Differences Between Trading and Manufacturing Concerns

Written by True Tamplin, BSc, CEPF®

Reviewed by Subject Matter Experts

Updated on April 12, 2023

This article outlines the differences between trading and manufacturing concerns.

Nature of Purchases

Trading Concern: These businesses purchase merchandise in a ready shape to be sold. For example, a furniture dealer purchases furniture from a manufacturer and sells it to customers without additional processing.

Manufacturing Concern: Manufacturing institutions use labor and machinery to convert materials into finished goods.

For example, a furniture manufacturer converts wood and other materials into finished furniture after applying labor.

Nature of Inventories

Trading Concern: Opening and closing inventories are only of one type (i.e., merchandise in trade).

Manufacturing Concern: Opening and closing inventories are of three types (i.e., raw- materials, work-in-process, and finished goods).

Accounting Data

Trading Concern: Given that trading concerns do not produce anything, the accumulation of accounting data relevant to production processes is not needed in these organizations.

Manufacturing Concern: Accounting procedures provide for the accumulation of accounting data identified with production processes.

Determination of Sale Price

Trading Concern: The sale price is determined by adding profit to the purchase price.

Manufacturing Concern: The sale price is determined by adding profit in per-unit cost.

Ledgers Required

Trading Concern: No extra ledgers (e.g., factory ledgers) are needed.

Manufacturing Concern: Additional ledger accounts are required.


Trading Concern: Only roll acquaintance is prepared because problems such as manufacturing-related issues do not arise.

Manufacturing Concern: Wages and salaries are paid to workers in production and office workers, so separate payrolls are prepared because the cost of the production department is charged to the manufacturing cost.

The wages and salaries of office workers are charged to selling and administration costs.

Also, a separate payroll is prepared for direct labor and indirect labor.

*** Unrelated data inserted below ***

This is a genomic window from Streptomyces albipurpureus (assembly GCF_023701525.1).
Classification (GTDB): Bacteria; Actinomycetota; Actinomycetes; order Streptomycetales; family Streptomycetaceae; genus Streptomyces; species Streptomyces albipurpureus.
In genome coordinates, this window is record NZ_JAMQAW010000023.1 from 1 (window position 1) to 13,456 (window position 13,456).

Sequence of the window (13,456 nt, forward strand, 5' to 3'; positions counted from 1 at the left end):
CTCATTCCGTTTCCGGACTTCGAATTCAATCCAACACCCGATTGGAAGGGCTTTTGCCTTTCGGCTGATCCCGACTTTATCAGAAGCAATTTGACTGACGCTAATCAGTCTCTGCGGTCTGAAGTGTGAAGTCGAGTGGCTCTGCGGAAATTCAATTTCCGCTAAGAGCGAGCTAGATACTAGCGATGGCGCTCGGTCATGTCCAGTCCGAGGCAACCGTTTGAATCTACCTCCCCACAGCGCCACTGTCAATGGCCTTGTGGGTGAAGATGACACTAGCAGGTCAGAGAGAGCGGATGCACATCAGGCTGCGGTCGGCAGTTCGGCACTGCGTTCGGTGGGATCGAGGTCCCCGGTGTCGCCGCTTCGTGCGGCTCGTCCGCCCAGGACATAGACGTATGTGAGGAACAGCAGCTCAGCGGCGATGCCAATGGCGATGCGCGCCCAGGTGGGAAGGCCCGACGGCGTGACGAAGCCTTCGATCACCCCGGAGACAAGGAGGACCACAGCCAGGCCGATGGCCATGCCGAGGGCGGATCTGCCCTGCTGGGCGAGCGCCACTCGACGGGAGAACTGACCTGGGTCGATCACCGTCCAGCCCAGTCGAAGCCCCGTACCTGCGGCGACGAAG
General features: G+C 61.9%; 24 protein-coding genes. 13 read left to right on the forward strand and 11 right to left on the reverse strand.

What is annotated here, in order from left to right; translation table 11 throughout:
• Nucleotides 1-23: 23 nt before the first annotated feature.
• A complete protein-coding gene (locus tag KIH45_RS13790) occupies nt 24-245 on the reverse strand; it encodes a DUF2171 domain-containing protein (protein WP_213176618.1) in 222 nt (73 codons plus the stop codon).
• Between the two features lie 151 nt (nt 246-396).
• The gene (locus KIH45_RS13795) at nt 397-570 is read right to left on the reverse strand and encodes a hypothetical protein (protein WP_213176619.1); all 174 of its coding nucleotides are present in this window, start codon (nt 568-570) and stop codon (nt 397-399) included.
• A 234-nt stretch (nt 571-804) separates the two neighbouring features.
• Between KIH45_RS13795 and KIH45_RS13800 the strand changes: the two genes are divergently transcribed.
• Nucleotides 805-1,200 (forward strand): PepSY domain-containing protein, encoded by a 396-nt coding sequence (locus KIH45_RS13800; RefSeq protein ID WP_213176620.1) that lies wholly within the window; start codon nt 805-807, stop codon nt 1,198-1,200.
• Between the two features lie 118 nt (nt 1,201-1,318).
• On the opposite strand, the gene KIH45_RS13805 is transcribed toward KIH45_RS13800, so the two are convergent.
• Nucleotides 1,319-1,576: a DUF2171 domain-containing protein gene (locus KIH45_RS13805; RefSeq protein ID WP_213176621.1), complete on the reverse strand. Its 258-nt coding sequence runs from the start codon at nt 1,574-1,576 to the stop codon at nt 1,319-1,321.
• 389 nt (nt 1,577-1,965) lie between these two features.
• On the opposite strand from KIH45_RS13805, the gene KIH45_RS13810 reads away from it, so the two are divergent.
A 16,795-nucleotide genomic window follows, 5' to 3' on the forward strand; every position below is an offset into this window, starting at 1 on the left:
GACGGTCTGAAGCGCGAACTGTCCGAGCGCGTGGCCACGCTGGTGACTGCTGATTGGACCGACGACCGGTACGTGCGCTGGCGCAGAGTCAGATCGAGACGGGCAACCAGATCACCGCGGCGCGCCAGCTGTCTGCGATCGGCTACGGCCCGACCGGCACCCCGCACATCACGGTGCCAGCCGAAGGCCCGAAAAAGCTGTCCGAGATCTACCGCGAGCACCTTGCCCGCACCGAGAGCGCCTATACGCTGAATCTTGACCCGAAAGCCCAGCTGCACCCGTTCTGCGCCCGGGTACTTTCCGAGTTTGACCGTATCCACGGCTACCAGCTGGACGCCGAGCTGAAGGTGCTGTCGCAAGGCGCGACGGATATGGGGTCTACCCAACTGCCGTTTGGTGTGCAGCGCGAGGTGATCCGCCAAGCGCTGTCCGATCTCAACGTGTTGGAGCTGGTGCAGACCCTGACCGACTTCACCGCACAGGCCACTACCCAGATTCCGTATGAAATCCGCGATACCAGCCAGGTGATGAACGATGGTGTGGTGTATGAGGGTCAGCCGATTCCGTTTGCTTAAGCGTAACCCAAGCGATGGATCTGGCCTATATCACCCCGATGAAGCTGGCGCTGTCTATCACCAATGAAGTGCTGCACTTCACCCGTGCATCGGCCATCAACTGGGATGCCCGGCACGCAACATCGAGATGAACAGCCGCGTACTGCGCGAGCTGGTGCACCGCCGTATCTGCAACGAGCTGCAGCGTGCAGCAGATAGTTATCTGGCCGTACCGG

Intangible Assets

Trading Concern: It does not matter whether intangible assets are recorded. In most cases, it is preferred not to record intangible assets.

Manufacturing Concern: Intangible assets (e.g., cost incurred on research, patents, designs, and experiments) must be recorded and considered when calculating unit cost.

Costs and Expenses

Trading Concern: No distinction is made between costs and expenses.

Manufacturing Concern: A clear distinction is made between costs and expenses.

Fixed Assets

Trading Concern: The fixed assets used in trading concerns are smaller in number compared to manufacturing concerns. Usually, no separate ledger is maintained for fixed assets.

Manufacturing Concern: The number of fixed assets used in manufacturing organizations is large, so a separate ledger is maintained for them.

Differences Between Trading and Manufacturing Concerns FAQs

About the Author

True Tamplin, BSc, CEPF®

True Tamplin is a published author, public speaker, CEO of UpDigital, and founder of Finance Strategists.

True is a Certified Educator in Personal Finance (CEPF®), author of The Handy Financial Ratios Guide, a member of the Society for Advancing Business Editing and Writing, contributes to his financial education site, Finance Strategists, and has spoken to various financial communities such as the CFA Institute, as well as university students like his Alma mater, Biola University, where he received a bachelor of science in business and data analytics.

To learn more about True, visit his personal website or view his author profiles on Amazon, Nasdaq and Forbes.